We atone with fake apologies full of ifs, buts, sarcastic hashtags, flimsy rationales and all manner of responsibility-avoidant language and parenthetically dependent clauses that make the “sorry” virtually impossible to find (which is the intention).
These apathetic apologies are so embarrassing, you would think those of us who utter them would become so repulsed by our infantile behavior and lack of character that we’d have to stop in the middle of one and immediately (perhaps even sincerely) express shame and regret.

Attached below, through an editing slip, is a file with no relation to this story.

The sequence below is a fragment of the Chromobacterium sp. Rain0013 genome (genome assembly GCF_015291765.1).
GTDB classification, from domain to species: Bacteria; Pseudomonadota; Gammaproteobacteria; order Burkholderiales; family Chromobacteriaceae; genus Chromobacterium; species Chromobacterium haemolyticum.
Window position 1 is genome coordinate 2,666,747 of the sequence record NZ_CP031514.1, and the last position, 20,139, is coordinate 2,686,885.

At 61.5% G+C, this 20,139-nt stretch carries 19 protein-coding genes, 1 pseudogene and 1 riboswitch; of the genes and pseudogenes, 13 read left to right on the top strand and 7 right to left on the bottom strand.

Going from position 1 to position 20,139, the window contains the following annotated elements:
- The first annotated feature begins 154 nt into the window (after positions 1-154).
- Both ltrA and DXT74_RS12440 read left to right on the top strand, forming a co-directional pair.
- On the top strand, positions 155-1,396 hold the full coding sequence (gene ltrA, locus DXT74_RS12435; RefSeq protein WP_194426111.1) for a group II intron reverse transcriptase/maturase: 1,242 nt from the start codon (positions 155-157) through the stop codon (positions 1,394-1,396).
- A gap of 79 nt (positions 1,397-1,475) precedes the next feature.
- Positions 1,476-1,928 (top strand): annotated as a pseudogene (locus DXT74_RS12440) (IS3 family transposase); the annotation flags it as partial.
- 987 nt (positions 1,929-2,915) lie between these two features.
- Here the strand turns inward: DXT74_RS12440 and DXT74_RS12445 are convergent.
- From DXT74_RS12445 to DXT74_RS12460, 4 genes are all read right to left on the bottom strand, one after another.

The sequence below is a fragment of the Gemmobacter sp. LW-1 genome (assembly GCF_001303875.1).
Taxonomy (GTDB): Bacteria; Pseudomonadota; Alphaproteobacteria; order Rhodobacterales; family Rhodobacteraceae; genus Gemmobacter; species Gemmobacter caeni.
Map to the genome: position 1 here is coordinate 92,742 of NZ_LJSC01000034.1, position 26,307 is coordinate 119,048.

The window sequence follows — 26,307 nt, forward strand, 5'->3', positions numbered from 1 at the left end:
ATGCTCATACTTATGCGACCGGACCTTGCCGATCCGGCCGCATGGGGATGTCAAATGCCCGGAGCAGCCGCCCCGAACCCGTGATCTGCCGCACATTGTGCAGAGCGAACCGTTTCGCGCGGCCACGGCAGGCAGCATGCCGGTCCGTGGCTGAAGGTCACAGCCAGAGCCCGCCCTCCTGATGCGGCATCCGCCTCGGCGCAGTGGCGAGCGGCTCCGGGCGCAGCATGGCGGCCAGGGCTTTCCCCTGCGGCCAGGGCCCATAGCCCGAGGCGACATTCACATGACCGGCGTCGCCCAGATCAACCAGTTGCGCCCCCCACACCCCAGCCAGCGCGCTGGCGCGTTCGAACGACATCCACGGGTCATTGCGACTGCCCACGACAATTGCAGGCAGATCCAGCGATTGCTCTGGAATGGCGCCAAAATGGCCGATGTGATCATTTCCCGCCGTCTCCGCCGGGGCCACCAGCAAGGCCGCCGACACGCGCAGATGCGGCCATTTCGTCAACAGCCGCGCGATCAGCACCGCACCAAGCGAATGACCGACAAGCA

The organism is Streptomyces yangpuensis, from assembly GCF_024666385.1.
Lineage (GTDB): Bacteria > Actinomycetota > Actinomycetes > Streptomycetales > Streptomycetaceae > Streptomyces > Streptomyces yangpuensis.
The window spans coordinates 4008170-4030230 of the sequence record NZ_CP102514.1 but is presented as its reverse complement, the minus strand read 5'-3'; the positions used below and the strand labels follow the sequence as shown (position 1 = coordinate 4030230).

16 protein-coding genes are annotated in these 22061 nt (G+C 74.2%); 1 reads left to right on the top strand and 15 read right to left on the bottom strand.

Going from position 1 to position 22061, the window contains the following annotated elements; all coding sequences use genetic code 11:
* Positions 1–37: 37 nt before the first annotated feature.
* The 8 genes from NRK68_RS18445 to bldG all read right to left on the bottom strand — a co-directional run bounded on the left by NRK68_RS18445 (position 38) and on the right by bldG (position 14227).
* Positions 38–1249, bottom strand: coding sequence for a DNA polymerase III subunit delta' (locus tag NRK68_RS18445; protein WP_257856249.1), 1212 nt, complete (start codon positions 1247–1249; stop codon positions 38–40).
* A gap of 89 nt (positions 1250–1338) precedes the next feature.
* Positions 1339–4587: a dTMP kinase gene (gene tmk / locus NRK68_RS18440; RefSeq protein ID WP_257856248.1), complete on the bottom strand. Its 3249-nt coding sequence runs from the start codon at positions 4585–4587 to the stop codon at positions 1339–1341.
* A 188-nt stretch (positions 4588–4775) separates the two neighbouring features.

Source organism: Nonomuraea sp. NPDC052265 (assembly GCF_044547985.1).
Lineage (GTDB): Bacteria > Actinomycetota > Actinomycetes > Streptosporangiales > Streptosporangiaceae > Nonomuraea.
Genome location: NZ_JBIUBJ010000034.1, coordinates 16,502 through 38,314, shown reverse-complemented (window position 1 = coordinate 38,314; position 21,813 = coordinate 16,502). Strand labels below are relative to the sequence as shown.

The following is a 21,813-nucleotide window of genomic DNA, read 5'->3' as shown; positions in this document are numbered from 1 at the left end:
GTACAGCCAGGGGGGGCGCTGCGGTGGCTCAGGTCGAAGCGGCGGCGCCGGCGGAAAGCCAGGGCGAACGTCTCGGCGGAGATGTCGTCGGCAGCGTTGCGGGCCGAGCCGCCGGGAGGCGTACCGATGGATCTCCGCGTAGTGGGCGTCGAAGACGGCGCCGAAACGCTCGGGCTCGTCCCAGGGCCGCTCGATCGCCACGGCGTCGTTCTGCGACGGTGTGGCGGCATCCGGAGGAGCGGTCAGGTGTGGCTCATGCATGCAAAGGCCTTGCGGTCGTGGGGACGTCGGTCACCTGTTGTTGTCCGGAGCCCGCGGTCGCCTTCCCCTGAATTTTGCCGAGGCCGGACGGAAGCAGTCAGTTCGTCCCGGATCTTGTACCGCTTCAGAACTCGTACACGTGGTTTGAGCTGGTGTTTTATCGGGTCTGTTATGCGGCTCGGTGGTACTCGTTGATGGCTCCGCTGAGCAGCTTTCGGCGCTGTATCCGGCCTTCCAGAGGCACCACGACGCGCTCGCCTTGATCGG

Sorry, but that’s not how we roll. Instead, every second of every day, members of my tribe of fauxpologists try to escape an uncomfortable truth about themselves or a difficult situation of their own making by making things worse with egregiously florid not-me mea culpas.
Many psychologists, like Harriet Lerner, author of “The Dance of Anger,” believe nonapologizers are made, not born.
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